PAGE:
Funding

The author acknowledges the European Union’s Horizon 2020 research and innovation programme grant agreement No. 857627 (CIPHR).

Data Availability Statement

All of the data generated are presented within this manuscript.

Acknowledgments

The author thanks Aravind Simon John Francis Rajeswary and Tiia Lillemaa for the technical and administrative support.

Conflicts of Interest

The author declares no conflict of interest.

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Figure 1. Optical configuration for generation of Bessel speckles.
Figure 1. Optical configuration for generation of Bessel speckles.
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Figure 2. Amplitude, phase and axial intensity distribution for FZP, diffractive axicon (σ = 1), self-interfering Bessel beams σ = 0.2, 0.1, 0.05, 0.025, 0.0125, and 0.00625.
Figure 2. Amplitude, phase and axial intensity distribution for FZP, diffractive axicon (σ = 1), self-interfering Bessel beams σ = 0.2, 0.1, 0.05, 0.025, 0.0125, and 0.00625.
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Figure 3. PSF and MTF obtained for direct and indirect imaging modes for FZP, diffractive axicon (σ = 1), self-interfering Bessel beams σ = 0.2, 0.1, 0.05, 0.025, 0.0125, and 0.00625. The MTFs are normalized to 1.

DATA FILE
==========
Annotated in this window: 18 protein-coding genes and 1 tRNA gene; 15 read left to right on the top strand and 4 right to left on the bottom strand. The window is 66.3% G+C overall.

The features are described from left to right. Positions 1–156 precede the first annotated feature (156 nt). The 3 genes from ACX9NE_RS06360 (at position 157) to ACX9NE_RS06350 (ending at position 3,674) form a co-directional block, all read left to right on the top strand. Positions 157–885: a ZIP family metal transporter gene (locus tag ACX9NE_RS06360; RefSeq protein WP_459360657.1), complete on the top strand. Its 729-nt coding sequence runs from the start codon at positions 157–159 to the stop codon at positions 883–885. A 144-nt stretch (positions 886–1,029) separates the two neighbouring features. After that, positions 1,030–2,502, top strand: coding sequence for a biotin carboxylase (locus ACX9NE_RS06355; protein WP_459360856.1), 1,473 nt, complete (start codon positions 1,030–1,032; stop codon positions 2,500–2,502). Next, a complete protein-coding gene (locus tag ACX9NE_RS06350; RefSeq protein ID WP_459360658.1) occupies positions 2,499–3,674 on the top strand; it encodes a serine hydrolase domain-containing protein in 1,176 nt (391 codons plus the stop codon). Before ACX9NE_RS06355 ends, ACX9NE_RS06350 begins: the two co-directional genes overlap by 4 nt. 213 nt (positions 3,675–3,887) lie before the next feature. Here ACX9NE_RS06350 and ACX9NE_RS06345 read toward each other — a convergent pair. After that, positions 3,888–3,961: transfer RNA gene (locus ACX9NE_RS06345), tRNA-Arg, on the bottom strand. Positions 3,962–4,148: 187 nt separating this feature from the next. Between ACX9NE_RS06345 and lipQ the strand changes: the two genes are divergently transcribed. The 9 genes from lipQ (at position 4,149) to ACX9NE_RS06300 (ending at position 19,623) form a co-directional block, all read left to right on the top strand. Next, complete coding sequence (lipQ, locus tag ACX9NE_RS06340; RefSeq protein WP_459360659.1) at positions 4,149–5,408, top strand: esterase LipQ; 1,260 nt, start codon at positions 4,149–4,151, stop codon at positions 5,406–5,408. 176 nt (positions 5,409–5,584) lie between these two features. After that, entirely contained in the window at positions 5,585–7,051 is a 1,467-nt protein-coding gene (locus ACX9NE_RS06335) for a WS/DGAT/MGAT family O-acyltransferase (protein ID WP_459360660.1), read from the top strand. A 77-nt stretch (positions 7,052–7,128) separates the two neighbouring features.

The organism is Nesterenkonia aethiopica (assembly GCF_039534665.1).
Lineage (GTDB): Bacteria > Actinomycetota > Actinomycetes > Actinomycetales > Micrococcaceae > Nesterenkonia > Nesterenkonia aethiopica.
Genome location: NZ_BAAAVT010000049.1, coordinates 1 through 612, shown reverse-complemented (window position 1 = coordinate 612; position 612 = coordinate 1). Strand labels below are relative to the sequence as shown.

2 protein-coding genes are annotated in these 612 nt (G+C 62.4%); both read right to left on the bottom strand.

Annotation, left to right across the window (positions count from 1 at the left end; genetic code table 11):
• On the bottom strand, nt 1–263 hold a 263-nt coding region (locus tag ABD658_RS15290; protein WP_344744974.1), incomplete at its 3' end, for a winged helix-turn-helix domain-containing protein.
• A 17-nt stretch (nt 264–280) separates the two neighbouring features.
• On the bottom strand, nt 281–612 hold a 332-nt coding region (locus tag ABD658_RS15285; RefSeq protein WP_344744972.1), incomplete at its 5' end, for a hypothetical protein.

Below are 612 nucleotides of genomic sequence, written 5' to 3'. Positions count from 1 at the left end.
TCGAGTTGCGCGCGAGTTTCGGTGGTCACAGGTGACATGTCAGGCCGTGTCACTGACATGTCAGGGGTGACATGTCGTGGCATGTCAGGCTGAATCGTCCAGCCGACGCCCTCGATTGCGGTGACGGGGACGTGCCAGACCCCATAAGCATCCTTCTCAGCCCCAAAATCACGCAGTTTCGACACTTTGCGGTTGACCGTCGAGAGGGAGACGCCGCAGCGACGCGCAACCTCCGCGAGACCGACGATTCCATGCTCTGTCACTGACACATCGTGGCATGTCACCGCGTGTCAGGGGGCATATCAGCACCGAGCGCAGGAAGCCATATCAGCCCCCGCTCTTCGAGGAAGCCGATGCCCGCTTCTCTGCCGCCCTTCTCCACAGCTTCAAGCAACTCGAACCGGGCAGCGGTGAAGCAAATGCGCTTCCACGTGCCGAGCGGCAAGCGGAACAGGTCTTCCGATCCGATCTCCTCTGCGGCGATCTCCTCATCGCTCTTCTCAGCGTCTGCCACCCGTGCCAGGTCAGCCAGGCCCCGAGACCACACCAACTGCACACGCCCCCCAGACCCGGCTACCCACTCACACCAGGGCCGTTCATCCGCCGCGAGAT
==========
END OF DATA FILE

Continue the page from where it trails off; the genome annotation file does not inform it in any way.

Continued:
Figure 3. PSF and MTF obtained for direct and indirect imaging modes for FZP, diffractive axicon (σ = 1), self-interfering Bessel beams σ = 0.2, 0.1, 0.05, 0.025, 0.0125, and 0.00625. The MTFs are normalized to 1.
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Figure 4. Plot of Ia (0,0) with respect to Δz for FZP, axicon and optical modulator with σ = 0.2, 0.1, 0.05, 0.025, 0.0125, and 0.00625.
Figure 4. Plot of Ia (0,0) with respect to Δz for FZP, axicon and optical modulator with σ = 0.2, 0.1, 0.05, 0.025, 0.0125, and 0.00625.
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Figure 5. Images of PSFs and the imaging results of the two planes with two test objects for FZP and diffractive axicon.
Figure 5. Images of PSFs and the imaging results of the two planes with two test objects for FZP and diffractive axicon.
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Figure 6. Reconstruction results obtained for two test objects located at two planes for σ = 0.33, 0.2, 0.1, and 0.05.
Figure 6. Reconstruction results obtained for two test objects located at two planes for σ = 0.33, 0.2, 0.1, and 0.05.
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Anand, V. Tuning Axial Resolution Independent of Lateral Resolution in a Computational Imaging System Using Bessel Speckles. Micromachines 2022, 13, 1347. https://doi.org/10.3390/mi13081347

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Anand V. Tuning Axial Resolution Independent of Lateral Resolution in a Computational Imaging System Using Bessel Speckles. Micromachines. 2022; 13(8):1347. https://doi.org/10.3390/mi13081347

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Anand, Vijayakumar. 2022. "Tuning Axial Resolution Independent of Lateral Resolution in a Computational Imaging System Using Bessel Speckles" Micromachines 13, no. 8: 1347. https://doi.org/10.3390/mi13081347